Thursday, August 5, 2010

Deleveraging is so painful!

In past blogs, I've been talking about the inevitability of deleveraging for everyone; individuals and companies alike. The process is a grueling one and this is why – as the United States is just in the midst of it – there is such a malaise everywhere you look.
Real estate isn't selling as it should, because, deep inside, sellers haven't come yet to terms with the reality of a practical floor. Companies aren't hiring, because they don't see a visible bottom in their activity. Landlords are reluctant to rent for less, because still under the influence of pre-recession, high rents. Job seekers are still dreaming of stratospheric pay scales when in fact these have come down crashing. A new reality is already everywhere, but the old paradigms die hard. In summary, we all know what needs to be done, something like more with less, but we haven't come yet to accept that need as a new reality. As a result, everything freezes up, deal-makers hesitate, everyone is wishing for an uptick in some opposite direction that isn't taking place and in the meantime, time elapses, and we all waste crucial time.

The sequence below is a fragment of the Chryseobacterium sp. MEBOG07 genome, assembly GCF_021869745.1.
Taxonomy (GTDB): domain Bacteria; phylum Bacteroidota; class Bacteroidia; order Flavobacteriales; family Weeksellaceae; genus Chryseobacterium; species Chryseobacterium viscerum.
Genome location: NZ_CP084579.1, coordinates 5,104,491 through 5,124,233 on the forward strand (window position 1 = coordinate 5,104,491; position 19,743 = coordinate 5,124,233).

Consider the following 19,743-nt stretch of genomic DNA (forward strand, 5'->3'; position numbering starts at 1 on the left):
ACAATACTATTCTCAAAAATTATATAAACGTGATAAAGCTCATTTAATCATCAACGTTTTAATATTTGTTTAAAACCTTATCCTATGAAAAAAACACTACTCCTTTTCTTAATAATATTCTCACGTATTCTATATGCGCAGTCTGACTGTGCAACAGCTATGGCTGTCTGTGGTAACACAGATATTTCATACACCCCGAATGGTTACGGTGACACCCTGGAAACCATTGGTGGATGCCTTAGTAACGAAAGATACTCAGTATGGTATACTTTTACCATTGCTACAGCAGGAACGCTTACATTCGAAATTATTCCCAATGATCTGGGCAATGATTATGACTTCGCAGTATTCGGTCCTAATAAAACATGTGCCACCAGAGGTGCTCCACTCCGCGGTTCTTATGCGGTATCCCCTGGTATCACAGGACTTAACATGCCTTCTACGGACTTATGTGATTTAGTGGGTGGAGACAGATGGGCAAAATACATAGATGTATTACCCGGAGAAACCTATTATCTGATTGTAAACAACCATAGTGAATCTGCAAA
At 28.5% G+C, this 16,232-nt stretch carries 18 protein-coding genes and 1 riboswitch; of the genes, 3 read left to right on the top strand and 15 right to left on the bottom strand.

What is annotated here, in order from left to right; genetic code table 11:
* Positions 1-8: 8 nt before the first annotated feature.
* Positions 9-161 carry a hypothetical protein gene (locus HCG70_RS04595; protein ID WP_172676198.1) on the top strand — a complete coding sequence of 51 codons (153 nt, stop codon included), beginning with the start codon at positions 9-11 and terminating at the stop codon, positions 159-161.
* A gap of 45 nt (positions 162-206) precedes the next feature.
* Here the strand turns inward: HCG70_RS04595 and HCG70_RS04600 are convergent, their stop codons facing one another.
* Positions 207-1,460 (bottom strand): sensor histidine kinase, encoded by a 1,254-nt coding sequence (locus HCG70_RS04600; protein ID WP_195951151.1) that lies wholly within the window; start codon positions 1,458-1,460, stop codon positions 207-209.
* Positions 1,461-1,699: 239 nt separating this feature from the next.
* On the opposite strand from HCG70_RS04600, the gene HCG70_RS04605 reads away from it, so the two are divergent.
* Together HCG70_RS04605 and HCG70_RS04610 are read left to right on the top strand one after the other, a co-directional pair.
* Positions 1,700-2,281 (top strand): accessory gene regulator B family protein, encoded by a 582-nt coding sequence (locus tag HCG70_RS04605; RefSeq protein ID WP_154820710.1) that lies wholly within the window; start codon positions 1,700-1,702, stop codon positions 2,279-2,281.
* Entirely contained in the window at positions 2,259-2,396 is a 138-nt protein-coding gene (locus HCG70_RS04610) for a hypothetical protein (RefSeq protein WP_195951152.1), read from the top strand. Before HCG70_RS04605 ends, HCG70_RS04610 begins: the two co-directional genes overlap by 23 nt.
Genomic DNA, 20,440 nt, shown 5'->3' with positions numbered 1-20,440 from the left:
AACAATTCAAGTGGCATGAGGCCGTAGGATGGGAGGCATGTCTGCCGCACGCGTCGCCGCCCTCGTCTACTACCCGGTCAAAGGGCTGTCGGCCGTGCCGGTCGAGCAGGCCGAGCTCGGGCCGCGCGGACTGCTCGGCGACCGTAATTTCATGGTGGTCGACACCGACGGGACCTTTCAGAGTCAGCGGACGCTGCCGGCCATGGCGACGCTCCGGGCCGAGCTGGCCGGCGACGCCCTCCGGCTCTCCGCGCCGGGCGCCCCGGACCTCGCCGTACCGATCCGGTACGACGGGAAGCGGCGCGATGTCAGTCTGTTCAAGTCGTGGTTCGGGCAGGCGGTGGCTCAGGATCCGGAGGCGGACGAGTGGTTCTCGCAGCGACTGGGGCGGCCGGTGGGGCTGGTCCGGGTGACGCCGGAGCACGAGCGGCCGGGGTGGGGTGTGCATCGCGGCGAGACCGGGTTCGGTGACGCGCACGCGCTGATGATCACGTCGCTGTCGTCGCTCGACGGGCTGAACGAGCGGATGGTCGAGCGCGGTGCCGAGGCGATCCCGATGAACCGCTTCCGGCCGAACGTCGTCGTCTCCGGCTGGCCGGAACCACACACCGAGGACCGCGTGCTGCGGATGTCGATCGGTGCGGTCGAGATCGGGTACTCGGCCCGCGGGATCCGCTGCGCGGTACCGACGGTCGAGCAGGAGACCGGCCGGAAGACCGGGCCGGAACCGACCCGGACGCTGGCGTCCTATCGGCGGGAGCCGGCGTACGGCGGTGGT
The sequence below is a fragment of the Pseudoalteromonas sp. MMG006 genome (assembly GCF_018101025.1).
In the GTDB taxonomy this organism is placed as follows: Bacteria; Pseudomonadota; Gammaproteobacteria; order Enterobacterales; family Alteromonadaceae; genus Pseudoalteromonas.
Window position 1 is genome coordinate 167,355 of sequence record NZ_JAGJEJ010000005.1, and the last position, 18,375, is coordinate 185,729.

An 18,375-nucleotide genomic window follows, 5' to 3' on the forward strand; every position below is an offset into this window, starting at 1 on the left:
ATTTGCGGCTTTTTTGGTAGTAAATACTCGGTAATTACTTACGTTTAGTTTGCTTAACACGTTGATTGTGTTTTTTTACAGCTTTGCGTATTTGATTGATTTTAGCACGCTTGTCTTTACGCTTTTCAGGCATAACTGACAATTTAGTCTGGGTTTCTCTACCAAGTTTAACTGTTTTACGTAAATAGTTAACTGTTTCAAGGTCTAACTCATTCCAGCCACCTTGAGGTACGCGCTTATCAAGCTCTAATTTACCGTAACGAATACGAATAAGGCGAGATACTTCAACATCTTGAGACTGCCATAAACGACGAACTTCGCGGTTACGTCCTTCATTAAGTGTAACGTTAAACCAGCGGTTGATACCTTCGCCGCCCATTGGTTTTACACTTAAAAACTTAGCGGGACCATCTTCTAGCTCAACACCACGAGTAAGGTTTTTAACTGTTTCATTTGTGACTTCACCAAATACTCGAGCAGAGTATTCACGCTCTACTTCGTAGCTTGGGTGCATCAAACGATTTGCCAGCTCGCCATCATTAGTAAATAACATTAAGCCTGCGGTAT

This reminds me of some time when I was out of job, wanted a replacement work very badly and took a position for 50% less money than I was making in my preceding post. I took it; showed what I could do, and in no time was back up to my former salary and very soon was ready to earn much more. Deleveraging means less consumption, a smaller GDP, less money to go around and obviously, less earnings! The perspective of deleveraging is scary, but there is healthy bottom from which we can all regroup and shoot up from there, always keeping in mind that the cream always rises to the top...

1 comment:

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